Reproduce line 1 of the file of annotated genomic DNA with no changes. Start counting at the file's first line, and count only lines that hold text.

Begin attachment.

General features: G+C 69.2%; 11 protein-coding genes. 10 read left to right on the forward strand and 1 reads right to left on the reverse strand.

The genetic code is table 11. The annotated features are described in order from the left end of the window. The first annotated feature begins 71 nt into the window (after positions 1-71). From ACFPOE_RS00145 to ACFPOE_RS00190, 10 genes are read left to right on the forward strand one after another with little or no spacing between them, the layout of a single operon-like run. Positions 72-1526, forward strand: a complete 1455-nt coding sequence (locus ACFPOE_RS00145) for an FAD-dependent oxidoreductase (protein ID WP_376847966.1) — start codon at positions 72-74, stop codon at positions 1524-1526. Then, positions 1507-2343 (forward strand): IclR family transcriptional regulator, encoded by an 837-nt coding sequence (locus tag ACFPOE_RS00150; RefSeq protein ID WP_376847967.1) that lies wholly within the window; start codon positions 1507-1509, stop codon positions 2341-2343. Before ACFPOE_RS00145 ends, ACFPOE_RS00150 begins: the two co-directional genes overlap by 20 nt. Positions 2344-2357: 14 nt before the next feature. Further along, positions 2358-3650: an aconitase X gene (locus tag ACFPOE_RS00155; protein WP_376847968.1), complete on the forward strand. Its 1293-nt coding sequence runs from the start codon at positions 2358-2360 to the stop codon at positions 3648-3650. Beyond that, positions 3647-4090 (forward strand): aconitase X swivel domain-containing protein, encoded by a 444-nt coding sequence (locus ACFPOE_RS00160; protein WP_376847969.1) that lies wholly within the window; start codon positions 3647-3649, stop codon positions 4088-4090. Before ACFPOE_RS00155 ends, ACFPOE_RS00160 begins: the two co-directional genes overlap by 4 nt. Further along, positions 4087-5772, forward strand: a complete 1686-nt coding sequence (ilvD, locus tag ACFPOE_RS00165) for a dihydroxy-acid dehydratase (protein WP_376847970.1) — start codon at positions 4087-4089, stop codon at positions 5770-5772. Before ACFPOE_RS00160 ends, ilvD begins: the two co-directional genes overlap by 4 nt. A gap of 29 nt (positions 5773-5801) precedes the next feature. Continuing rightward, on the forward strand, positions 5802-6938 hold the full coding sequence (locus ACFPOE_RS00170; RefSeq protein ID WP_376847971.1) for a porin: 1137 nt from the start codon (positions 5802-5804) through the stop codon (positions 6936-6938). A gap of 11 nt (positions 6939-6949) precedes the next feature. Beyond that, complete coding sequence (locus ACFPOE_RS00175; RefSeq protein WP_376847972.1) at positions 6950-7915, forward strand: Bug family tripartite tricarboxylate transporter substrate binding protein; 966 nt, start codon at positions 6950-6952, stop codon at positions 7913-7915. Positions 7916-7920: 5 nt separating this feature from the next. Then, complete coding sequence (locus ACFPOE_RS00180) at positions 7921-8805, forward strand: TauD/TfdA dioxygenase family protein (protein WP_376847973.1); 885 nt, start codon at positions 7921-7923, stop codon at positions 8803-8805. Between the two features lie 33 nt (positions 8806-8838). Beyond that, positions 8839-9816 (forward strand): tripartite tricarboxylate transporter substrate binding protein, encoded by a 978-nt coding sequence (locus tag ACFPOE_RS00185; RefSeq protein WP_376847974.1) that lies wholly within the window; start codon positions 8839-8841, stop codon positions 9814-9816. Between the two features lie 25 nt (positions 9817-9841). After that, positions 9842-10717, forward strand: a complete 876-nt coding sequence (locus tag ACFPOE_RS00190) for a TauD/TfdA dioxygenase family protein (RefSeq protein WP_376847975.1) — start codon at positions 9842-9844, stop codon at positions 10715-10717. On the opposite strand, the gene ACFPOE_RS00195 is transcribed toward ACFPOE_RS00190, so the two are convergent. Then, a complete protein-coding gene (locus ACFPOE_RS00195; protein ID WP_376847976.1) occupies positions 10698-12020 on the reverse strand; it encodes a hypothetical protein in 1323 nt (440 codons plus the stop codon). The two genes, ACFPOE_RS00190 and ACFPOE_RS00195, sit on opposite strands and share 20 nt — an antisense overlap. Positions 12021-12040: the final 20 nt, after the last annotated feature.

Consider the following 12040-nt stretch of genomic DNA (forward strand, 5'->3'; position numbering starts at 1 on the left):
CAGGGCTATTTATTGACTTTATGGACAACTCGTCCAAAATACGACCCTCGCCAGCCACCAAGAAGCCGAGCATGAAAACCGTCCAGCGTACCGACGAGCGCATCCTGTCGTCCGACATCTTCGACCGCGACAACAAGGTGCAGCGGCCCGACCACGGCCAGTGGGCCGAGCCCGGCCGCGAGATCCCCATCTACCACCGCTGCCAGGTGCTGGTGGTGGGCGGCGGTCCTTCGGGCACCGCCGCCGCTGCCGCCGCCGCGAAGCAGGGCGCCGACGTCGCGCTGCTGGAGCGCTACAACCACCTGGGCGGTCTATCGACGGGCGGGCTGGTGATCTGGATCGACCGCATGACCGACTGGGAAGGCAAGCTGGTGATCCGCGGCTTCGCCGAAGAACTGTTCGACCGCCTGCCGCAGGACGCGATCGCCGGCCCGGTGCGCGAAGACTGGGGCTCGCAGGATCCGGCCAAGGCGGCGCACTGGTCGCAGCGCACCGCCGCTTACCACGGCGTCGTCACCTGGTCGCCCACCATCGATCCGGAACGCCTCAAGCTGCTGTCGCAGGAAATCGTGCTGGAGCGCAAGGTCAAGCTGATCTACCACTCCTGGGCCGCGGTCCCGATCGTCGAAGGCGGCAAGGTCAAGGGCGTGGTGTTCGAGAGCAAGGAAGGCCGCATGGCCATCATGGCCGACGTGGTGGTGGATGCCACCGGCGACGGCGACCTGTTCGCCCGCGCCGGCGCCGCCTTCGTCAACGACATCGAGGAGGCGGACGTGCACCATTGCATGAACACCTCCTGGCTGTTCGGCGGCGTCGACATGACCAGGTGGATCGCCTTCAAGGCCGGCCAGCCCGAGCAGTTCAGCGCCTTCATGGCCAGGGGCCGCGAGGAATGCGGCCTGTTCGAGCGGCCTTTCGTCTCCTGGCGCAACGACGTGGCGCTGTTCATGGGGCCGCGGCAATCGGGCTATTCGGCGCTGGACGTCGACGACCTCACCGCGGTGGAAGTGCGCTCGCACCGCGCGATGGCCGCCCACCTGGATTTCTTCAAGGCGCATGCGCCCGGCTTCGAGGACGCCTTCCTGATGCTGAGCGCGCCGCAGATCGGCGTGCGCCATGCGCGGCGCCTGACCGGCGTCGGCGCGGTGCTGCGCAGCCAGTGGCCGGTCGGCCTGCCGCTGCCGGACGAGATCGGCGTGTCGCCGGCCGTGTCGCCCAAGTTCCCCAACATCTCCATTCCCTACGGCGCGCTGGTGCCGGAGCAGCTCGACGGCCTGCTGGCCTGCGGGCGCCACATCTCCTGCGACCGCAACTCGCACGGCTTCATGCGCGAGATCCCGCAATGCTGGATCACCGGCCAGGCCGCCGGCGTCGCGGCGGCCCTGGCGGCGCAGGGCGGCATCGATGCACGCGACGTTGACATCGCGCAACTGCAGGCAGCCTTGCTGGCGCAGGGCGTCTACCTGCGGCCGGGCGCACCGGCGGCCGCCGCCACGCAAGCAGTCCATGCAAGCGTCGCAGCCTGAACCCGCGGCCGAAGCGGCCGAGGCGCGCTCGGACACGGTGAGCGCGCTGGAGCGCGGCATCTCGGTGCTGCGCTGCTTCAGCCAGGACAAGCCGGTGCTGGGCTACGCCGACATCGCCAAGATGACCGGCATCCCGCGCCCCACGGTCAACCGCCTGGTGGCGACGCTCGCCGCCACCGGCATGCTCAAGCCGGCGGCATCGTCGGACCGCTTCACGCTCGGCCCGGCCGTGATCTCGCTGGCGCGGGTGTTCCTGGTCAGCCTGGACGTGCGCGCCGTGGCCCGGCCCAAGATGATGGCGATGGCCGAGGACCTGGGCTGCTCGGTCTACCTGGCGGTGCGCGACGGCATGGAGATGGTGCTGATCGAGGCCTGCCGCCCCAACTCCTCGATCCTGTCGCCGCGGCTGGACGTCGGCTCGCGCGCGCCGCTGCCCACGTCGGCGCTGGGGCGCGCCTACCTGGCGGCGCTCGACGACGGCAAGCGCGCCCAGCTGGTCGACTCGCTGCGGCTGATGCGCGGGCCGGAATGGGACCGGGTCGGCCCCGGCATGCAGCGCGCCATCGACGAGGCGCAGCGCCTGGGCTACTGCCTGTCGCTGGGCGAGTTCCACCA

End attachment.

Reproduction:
General features: G+C 69.2%; 11 protein-coding genes. 10 read left to right on the forward strand and 1 reads right to left on the reverse strand.